The first targets will be the sun and Jupiter, which are expected to have strong emissions at low frequencies. But the team also hopes to pick up much weaker signals from the ‘Cosmic Dawn’—when the first stars lit up around 12 billion years ago—and even ultra-faint signals from the preceding Cosmic Dark Ages. Detections would give unprecedented insights into these formative periods of the universe.
New supercomputer simulations have successfully modeled a mysterious process believed to produce some of the hottest and most dangerous solar flares—flares that can disrupt satellites and telecommunications networks, cause power outages, and otherwise wreak havoc on the grid. And what researchers have learned may also help physicists design more efficient nuclear fusion reactors.
In the past, solar physicists have had to get creative when trying to understand and predict flares and solar storms. It’s difficult, to put it mildly, to simulate the surface of the sun in a lab. Doing so would involve creating and then containing an extended region of dense plasma with extremely high temperatures (between thousands of degrees and one million degrees Celsius) as well as strong magnetic fields (of up to 100 Tesla).
However, a team of researchers based in the United States and France developed a supercomputer simulation (originally run on Oak Ridge National Lab’s recently retiredTitan machine) that successfully modeled a key part of a mysterious process that produces solar flares. The group presented its results last month at the annual meeting of the American Physical Society’s (APS) Plasma Physics division, in Fort Lauderdale, Fla.
On Earth, no natural phenomenon is quite as dependable as gravity. Even a child playing on a beach knows that the sand she is excavating will just sit there in her trowel, pulled downward by this powerful force.
But on small, low-gravity celestial bodies like asteroids, the rules of gravity that we know so well no longer apply—at least, not in the ways that we’re used to. And that’s a problem for the scientists who collect samples of regolith, the dusty or pebbly material found on the surfaces of these bodies.
Asteroids are remnants of the early solar system: essentially chunks of material that did not become planets. Regolith samples from asteroids and other small celestial bodies are critical for researchers to better understand how the solar system began, and how it has evolved since.
In the absence of strong gravitational influences, even electrostatic forces that would be considered weak to negligible on Earth may hold outsized importance in space. Hartzell, a participating scientist on the OSIRIS-REx mission currently orbiting the asteroid Bennu, studies these electrostatic forces. A better understanding of electrostatic forces on particles improves understanding of the natural evolution of asteroids and helps inform the design of sampling methods and instruments on future asteroid exploration missions.
Electrostatic forces occur when oppositely charged particles interact with each other. This causes regolith particles to behave curiously in three ways.
First, they cause dusty particles that rub against each other to stick together, or clump. Second, dust exposed to the flow of charged particles from solar wind plasma can detach, or loft away from the surface, drawn to opposite charges in the solar wind flowing past. Third, particles can levitate after being kicked up by a small meteorite impact or blasted by a visiting spacecraft, because the electrostatic forces on those particles cancel out any gravitational pull.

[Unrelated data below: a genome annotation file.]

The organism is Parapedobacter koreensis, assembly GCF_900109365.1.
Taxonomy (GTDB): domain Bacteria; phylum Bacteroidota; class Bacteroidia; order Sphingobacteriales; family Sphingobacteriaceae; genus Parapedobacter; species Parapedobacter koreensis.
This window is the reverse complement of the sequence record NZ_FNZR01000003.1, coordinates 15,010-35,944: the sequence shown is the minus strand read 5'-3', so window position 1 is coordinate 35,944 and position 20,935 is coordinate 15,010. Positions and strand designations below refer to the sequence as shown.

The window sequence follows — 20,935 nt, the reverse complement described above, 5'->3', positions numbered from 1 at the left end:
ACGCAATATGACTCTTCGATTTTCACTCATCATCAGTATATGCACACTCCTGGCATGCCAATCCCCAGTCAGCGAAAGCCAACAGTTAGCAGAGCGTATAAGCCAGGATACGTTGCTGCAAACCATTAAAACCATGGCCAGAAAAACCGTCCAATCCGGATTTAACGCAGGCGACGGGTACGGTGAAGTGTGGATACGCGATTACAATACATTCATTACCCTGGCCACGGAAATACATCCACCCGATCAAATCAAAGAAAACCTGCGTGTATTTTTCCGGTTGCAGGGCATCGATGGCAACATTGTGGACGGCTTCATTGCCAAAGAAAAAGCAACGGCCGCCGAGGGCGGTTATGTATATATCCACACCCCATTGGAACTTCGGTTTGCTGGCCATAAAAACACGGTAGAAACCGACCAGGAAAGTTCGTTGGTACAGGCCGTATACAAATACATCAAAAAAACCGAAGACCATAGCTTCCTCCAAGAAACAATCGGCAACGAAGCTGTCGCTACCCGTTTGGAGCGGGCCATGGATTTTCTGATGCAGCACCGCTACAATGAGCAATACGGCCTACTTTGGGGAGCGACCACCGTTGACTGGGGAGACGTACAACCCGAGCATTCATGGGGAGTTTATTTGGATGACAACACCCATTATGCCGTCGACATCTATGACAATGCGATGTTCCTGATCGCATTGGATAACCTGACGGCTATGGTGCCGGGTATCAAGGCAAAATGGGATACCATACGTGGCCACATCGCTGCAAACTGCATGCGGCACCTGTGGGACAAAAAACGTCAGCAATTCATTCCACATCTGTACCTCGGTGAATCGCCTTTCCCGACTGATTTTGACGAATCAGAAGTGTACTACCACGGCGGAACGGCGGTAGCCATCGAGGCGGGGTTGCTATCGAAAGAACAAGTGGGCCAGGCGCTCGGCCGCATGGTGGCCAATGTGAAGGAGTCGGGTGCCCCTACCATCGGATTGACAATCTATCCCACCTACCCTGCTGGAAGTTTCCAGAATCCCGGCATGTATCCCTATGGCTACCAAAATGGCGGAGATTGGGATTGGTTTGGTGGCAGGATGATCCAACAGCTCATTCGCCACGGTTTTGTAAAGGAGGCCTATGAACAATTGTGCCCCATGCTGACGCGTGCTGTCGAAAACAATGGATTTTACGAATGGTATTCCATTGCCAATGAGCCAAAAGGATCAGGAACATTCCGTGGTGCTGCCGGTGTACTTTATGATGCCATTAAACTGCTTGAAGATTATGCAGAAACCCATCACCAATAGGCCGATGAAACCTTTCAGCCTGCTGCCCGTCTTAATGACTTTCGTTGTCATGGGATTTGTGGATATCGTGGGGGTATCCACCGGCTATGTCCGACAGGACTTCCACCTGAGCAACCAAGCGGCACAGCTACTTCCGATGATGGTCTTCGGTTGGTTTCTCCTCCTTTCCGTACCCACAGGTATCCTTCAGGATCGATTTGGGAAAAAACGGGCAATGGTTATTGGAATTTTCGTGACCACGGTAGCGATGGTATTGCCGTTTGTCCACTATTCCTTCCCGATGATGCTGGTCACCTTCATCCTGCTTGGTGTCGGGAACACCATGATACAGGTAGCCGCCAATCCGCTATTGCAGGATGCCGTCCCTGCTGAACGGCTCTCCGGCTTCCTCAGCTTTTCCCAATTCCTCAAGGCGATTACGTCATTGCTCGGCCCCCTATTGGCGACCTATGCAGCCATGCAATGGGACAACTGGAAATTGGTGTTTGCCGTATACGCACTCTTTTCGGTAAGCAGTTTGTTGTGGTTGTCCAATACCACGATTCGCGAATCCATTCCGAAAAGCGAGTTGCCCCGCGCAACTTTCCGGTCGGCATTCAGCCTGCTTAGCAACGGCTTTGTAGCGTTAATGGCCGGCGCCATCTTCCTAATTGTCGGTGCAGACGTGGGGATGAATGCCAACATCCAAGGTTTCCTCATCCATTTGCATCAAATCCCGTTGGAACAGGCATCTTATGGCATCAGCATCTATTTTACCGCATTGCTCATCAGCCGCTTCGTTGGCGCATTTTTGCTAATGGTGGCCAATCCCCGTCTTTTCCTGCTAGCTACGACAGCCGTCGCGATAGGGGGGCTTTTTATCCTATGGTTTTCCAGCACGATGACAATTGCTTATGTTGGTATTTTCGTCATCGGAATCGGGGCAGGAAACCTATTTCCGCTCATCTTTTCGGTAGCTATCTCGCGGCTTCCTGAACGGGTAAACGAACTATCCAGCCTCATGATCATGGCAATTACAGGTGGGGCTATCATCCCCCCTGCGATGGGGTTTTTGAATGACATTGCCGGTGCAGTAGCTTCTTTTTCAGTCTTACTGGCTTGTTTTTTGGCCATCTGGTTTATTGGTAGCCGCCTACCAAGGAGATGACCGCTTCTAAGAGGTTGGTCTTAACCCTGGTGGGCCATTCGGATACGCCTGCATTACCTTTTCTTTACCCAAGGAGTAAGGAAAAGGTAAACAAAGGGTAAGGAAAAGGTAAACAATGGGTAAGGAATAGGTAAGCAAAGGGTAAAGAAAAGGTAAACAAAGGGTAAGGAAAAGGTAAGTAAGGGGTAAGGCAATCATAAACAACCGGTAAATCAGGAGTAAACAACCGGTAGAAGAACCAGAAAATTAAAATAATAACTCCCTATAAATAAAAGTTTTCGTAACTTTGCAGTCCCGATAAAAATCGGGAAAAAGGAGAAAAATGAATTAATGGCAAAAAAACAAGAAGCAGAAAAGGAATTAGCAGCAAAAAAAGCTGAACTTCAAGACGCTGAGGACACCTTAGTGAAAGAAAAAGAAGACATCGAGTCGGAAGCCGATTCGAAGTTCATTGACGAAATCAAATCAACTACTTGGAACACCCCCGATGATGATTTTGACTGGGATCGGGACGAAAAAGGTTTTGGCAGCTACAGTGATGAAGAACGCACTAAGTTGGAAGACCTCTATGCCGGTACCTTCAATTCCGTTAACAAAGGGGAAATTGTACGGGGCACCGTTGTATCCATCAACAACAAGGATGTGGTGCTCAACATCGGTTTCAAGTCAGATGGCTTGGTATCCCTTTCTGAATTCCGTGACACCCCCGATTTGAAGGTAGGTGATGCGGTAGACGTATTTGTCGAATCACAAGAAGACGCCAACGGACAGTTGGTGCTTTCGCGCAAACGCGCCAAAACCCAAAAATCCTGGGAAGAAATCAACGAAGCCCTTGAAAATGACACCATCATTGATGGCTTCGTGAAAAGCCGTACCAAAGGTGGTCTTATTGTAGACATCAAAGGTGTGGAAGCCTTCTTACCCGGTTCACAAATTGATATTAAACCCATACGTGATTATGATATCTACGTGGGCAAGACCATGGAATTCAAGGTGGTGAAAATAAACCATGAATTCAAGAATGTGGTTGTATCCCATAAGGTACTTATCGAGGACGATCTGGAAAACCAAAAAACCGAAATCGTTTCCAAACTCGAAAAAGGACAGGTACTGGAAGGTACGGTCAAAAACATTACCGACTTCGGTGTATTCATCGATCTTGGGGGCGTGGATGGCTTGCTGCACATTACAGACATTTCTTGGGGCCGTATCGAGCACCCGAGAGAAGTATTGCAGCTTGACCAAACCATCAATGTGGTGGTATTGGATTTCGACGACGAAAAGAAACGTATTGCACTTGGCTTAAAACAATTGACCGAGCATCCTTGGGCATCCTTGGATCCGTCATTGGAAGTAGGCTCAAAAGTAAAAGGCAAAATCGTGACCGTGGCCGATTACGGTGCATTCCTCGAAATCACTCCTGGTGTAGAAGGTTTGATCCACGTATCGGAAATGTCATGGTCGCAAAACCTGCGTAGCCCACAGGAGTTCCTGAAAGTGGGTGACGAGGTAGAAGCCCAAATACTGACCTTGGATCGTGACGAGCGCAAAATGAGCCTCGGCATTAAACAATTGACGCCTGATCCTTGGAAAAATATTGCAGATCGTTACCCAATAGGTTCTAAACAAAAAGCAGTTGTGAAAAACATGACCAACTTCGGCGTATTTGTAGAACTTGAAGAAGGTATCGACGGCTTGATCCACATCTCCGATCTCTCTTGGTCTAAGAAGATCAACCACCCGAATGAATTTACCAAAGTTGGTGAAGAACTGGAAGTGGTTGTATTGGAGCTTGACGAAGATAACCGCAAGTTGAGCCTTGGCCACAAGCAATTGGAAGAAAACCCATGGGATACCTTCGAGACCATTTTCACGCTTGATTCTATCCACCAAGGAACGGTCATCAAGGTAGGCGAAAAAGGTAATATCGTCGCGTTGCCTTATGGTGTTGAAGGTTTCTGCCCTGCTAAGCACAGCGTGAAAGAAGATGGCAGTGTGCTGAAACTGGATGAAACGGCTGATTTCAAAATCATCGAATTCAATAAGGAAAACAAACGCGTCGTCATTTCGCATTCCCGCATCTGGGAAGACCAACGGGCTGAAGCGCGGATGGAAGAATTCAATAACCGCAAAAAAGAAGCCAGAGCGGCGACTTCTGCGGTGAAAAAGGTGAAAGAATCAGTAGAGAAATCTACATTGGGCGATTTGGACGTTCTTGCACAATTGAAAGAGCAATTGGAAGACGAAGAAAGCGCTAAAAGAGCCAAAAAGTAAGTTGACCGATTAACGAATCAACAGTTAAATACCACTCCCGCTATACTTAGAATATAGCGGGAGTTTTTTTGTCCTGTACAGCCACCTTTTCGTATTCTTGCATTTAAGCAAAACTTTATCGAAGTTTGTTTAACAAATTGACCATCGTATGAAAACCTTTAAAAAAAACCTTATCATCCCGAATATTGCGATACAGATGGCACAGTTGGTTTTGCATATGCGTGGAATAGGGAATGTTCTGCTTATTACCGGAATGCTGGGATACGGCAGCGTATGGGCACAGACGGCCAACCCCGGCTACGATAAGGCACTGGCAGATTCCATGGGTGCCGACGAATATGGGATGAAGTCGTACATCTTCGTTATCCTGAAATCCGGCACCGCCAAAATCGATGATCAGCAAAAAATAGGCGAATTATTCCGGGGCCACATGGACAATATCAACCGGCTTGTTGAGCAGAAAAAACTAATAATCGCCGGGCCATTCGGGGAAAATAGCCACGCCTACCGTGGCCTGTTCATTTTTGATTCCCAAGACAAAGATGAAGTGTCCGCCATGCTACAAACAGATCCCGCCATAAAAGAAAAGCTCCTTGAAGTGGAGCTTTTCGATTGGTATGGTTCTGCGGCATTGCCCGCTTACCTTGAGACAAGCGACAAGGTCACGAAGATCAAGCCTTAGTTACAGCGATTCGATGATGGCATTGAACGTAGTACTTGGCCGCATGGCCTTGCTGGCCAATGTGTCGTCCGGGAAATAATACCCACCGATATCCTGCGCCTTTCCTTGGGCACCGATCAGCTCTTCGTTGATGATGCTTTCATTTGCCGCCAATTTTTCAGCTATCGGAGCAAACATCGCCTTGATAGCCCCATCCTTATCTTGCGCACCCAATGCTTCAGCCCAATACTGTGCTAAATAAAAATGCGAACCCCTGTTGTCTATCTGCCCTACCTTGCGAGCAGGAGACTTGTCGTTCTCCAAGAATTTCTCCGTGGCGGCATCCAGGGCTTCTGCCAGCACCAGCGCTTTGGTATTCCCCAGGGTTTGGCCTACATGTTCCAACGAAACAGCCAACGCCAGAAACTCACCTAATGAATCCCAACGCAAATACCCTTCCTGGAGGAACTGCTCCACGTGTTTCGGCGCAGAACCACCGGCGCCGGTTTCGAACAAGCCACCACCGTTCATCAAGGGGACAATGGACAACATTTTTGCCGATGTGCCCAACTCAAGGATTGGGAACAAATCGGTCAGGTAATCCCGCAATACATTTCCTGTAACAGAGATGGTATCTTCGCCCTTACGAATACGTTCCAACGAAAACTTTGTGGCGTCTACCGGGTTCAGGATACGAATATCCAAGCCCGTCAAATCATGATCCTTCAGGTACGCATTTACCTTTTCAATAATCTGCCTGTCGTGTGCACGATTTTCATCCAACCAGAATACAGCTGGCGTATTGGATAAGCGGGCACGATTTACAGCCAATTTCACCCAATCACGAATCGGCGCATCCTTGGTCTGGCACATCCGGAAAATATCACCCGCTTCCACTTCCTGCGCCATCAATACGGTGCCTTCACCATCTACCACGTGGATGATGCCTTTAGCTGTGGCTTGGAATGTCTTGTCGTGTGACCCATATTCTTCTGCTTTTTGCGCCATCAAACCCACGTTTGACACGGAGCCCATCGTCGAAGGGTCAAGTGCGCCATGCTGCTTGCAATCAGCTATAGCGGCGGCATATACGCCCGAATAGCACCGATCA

And it’s possible that it’s not just tiny dust particles that may behave unusually—but larger grains, due to the extremely weak effects of gravity on asteroids, as well.
The catch, however, is that none of these behaviors have been directly observed in space, nor the forces causing them to occur measured there. Though Hartzell’s work has demonstrated these forces in laboratory experiments, many questions remain about what they look like on an asteroid, to what degree electrostatic forces affect dust behavior, how strong those forces are, and how the presence of a spacecraft in close proximity to an asteroid’s surface might change the environment.
Whether or not lofting occurs depends on the strength of the forces causing particles to stick together and, by extension, to other objects, such as spacecraft surfaces and optics. Hartzell is developing an experimental method to measure this cohesion.
How the method will work: an electrically charged plate is placed at a set distance above a surface with dusty particles, in an area of known gravity. By controlling the height and electrical charge of the plate, the electrostatic forces on the dust grains can be controlled. A camera is used to observe the size of dust grains and when they begin to be drawn to the plate. By controlling the electrostatic force and knowing the gravity, the unknown, cohesive force can be mathematically derived.
Hartzell’s method could potentially be used for actual sampling, as well. She suggests that charged plates could be used to attract dust samples, then drop them into sample collectors or directly onto analysis instruments by removing the plate’s charge.
More likely, however, is that the method might be employed to better characterize the surface of a site intended for longer-term use by, for example, an asteroid mining mission. Early planning stages would involve understanding the chemistry and behavior of any dusty surface, including how its cohesive properties may affect the function of tools like drill bits.